Lt. Col. Taneha Carter, Middle East District deputy commander since July, shared engineering ideas, disciplines and traits with 23 STARBASE Academy students in Winchester on Nov. 9.
The students, a class of gifted 4th graders from Winchester’s Virginia Avenue Charlotte DeHart Elementary School, were immersed in science exercises and projects for the week. The group was encouraged to think outside the box and work as a team to accomplish their common goals.
All participants, including instructors and guest speakers, use special call signs instead of their real names at STARBASE. Carter selected Skittles, sharing with the instructors that as a cheerleader at West Point, her game-day diet was Pepsi and Skittles.
One of the students’ STARBASE experiences included meeting Carter, or as they called her, Colonel Skittles. She introduced herself and talked about being a civil engineer with an emphasis on the environment.
An eager student asked Carter what her favorite part of being an engineer was. She replied, “It is really awesome to start out and actually create something from nothing, but it’s also just as cool to have something and make it go away completely,” referring to some structures she’s been involved with blowing up.
Another student from Alpha Team made an immediate connection and announced, “That’s just like MINECRAFT!” And Col. Skittles agreed that it was.
“The students were very bright, creative, and did think outside the box,” she said. “I was able to maintain the students’ attention and involved them all the way through, even during historical information about infrastructure discussions.”
Col. Skittles presented the engineering process and emphasized the importance of each step: define the problem, do research, develop possible solutions, design your solution, build a prototype, test it and evaluate your solutions. She stressed teamwork and the need for input from all team members. For all but one team, working together was a struggle. At the 10 minutes remaining mark, only one bridge had more than a horizontal platform. But each team had height by the end of the hour thanks to encouragement and tips from Carter.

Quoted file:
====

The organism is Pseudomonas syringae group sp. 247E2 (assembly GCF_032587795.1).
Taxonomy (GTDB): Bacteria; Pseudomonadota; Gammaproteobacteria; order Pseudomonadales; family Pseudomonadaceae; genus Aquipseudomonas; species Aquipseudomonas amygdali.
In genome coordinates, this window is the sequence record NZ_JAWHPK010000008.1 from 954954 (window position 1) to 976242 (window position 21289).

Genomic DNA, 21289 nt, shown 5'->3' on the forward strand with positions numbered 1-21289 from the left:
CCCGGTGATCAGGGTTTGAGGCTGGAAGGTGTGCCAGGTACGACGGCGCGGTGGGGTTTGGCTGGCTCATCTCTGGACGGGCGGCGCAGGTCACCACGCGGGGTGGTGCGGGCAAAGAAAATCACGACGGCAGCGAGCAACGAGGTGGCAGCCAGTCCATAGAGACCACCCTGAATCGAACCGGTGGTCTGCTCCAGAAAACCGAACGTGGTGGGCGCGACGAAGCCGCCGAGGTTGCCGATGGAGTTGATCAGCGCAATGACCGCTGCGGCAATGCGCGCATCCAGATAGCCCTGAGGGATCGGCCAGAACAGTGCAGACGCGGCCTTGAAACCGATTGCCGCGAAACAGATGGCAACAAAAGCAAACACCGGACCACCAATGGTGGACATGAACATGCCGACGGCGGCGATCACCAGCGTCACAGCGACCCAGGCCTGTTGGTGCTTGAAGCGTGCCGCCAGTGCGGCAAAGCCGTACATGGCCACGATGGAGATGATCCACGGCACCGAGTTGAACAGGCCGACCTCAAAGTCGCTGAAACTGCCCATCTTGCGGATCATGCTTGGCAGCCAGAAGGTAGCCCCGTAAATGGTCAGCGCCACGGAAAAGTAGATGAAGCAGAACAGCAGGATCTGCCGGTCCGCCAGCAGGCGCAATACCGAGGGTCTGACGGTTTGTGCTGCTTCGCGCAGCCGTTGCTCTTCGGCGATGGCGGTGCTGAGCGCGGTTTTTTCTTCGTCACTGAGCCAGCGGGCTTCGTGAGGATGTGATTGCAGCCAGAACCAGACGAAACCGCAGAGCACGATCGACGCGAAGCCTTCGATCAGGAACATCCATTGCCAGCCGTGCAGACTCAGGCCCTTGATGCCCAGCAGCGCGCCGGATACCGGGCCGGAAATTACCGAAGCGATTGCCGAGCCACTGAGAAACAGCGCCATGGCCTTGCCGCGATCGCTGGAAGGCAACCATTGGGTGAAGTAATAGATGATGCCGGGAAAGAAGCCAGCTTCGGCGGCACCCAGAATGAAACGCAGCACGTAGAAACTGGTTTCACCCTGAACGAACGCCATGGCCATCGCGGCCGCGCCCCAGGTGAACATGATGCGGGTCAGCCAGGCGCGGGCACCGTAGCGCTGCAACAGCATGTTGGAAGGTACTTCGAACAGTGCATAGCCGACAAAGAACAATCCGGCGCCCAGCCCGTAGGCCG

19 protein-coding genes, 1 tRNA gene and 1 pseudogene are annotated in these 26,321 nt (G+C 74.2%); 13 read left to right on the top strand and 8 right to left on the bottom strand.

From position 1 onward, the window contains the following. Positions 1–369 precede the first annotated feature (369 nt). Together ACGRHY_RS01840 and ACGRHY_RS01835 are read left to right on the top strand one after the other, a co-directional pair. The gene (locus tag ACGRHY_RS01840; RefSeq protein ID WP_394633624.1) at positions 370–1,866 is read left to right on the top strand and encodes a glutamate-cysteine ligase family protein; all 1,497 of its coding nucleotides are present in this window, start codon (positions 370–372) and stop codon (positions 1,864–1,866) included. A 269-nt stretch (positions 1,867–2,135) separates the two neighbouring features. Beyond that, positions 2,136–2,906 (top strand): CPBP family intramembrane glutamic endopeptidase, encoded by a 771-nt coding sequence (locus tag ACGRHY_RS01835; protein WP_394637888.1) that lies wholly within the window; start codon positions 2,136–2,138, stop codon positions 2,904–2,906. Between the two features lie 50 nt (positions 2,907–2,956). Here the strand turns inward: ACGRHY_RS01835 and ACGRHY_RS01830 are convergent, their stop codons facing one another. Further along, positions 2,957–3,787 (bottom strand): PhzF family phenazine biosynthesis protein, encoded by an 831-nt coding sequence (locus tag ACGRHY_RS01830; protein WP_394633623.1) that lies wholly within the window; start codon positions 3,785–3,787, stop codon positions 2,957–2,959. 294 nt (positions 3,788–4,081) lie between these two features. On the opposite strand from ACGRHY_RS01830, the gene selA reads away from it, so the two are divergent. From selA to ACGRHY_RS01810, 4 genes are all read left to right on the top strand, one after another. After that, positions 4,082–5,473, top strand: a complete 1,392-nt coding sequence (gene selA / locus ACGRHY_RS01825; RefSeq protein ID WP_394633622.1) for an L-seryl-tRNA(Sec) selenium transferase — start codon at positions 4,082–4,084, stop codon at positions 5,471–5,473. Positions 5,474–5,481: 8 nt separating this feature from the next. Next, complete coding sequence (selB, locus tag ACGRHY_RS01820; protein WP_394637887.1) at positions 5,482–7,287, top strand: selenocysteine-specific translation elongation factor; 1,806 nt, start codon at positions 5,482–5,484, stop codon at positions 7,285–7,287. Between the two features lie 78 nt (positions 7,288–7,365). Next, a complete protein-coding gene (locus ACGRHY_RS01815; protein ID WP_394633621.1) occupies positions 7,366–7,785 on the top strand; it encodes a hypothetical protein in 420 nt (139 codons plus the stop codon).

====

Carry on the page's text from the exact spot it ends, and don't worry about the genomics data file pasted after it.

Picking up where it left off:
“They had some ingenious ideas that just needed to be tweaked a little for their designs to work like they wanted them to work,” she said. “They reminded me why I have a master’s in Adult Education: to help foster creativity and bring out the best in people through naturally given talents.”
After the construction deadline, glue guns were dropped and the teams moved on to test the weight-bearing capacity of each bridge. With a basket hung from each, Carter and the teams added weight a little at a time. The bridges held from 5 to 20 pounds. The strongest bridge was built by the team that worked the best together, used all their Popsicle sticks, finished before the deadline and had time to go back and reinforce all their joints with additional hot glue.
“I had a blast and look forward to the next STARBASE opportunity,” she said. “I would love to continue to represent this District at the STARBASE program, and encourage other sections to consider the opportunity.
"Although people may say that STEM/Engineering is declining in America, it’s programs like STARBASE that give me hope: STEM/Engineering is alive and well,” Carter said. “I wish these programs were available when I was younger and I will definitely look into seeing that my kids participate in activities similar in nature.”
STARBASE is a DoD program, focused on elementary students, designed to motivate them to explore Science, Technology, Engineering and Math (STEM) as they continue their education. USACE Winchester supports STARBASE events with quarterly presentations whenever possible.
Anyone interested in sharing their knowledge and skills through a presentation at STARBASE should plan to visit Public Affairs and discussion the options available.